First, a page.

“There have been decades of so-called best practices which really amount to deferring the timing of some activities. But that’s really, really ineffective because there’s been no cumulative effects management,” she said. “So it’s really a PR move – all those ‘industry best practices.’”
According to Campbell, the crux of the problem lies in Alberta’s overall management of the resources and its structural addiction to oil revenues:
“the provincial government is actually deeply conflicted to do anything that might slow down maximizing industry revenue today and is not really thinking about the consequences for our children,” according to Campbell.
“One way we see this is the caribou policy – there have been no attempts to stop bitumen leases or any other kind of other leases in caribou range. That should be the first and most pain-free step. If we could just stop selling leases to companies then we wouldn’t be creating a property right that they expect to exercise by exploring for and developing the energy,” she continued, “and the government has refused to do that.”
In the end, says Campbell, the burden of Alberta’s reckless industrial development has fallen on the province’s wild wolves.
“It’s a deeply unethical approach to oil sands development – to target a species through no fault of its own.”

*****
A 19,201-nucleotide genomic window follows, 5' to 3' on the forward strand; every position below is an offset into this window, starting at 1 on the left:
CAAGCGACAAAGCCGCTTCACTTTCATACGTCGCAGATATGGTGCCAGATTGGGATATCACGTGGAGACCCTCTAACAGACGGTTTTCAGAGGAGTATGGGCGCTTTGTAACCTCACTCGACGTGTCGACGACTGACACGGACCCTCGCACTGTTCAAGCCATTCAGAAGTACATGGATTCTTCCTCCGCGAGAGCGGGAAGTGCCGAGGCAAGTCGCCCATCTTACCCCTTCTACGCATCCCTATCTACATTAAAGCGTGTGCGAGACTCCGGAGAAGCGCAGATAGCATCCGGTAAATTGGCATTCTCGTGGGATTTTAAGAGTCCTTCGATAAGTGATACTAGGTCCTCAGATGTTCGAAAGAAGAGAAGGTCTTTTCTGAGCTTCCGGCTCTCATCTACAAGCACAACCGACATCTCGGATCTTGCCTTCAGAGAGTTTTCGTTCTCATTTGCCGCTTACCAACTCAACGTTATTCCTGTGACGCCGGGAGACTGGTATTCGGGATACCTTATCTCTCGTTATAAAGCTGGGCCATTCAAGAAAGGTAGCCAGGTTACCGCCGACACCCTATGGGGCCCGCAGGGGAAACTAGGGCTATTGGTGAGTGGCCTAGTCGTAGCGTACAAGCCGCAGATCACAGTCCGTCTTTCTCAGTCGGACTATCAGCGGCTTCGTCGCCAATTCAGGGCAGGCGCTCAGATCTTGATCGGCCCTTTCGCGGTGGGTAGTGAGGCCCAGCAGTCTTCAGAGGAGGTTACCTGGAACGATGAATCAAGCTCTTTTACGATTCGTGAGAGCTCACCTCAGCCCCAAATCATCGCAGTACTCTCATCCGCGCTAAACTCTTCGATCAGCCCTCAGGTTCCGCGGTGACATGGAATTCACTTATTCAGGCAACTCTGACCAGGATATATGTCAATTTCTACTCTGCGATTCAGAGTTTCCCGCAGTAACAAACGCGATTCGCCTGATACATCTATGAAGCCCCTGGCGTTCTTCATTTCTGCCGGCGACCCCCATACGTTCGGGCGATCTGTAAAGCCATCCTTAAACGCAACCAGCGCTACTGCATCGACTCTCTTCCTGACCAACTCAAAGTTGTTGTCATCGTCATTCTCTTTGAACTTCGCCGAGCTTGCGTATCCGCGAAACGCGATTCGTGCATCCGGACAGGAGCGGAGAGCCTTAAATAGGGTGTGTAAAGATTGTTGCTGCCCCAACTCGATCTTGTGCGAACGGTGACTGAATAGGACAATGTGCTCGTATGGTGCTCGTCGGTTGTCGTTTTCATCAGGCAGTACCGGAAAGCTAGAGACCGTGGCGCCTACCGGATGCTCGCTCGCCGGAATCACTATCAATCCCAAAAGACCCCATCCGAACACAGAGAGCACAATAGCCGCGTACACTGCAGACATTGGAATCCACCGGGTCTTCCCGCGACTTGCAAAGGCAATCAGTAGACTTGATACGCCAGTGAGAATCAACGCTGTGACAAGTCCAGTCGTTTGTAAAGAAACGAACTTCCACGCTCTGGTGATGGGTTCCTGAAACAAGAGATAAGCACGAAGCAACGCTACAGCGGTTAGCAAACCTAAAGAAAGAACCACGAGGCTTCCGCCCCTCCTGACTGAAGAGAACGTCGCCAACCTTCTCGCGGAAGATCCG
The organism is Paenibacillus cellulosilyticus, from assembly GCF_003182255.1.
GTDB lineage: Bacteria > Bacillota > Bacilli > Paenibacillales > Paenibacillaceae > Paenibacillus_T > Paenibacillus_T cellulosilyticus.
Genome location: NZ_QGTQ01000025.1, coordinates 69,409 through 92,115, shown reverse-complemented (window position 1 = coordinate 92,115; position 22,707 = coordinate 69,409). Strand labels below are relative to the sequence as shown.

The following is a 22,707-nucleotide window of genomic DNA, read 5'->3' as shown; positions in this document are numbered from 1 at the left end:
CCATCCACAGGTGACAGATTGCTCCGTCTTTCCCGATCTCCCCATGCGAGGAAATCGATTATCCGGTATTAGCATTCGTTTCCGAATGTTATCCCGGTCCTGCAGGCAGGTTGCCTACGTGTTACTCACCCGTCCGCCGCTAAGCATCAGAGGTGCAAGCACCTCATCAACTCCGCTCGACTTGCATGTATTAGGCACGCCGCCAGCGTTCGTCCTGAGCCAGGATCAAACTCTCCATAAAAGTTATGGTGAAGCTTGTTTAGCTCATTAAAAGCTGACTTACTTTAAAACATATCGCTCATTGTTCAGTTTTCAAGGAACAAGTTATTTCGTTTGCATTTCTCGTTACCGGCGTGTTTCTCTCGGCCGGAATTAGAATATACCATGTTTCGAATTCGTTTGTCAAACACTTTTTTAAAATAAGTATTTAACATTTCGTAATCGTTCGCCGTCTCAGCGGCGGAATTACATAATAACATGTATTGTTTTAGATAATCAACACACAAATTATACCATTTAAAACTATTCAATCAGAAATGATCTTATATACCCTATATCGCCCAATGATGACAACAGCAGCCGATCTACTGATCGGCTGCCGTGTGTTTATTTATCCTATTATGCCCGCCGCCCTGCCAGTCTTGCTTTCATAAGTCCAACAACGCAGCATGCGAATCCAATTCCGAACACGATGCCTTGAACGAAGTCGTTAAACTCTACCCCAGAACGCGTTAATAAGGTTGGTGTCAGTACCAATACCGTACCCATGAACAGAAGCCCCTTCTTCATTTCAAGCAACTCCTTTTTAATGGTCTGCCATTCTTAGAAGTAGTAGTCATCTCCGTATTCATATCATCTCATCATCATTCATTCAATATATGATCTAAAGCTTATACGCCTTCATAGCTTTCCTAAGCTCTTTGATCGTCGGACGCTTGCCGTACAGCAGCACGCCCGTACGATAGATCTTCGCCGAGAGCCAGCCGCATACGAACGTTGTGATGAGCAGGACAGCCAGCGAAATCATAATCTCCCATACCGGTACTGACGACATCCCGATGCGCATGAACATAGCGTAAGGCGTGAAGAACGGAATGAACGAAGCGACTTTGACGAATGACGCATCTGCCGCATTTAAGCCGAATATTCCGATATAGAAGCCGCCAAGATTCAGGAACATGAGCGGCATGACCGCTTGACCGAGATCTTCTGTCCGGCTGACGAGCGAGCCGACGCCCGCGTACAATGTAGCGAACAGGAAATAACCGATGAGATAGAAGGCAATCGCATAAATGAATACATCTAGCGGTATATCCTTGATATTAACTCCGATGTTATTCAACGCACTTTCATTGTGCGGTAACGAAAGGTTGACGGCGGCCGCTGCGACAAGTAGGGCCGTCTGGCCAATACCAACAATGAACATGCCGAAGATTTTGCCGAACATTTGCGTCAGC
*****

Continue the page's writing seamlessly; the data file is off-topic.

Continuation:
As for Cliff Wallis and his continued role on the Alberta Caribou Committee, there seems to be little hope. “They haven’t met for months,” he said.
On behalf of the Alberta Wilderness Association he says, “we’ve maintained our opposition to the cull. If we could see habitat protection going along with it…but we’re still into habitat destruction.”
Wallis and others want to see the potential in the cull, if it is to be expanded. They want to make sense of the slaughter by resting assured it will actually mean something for the caribou recovery effort.
But at this point, there is little to indicate that possibility.
With no end to the tar sands expansion in sight, the caribou are headed for localized extinction in many areas of the province.
“Where does it end?” asked Wallis. “It ends in the total destruction of habitat; no caribou or other wildlife either.”
Watch DeSmogBlog's video investigation: CRY WOLF: An Unethical Oil Story.
Image credit: Kris Krug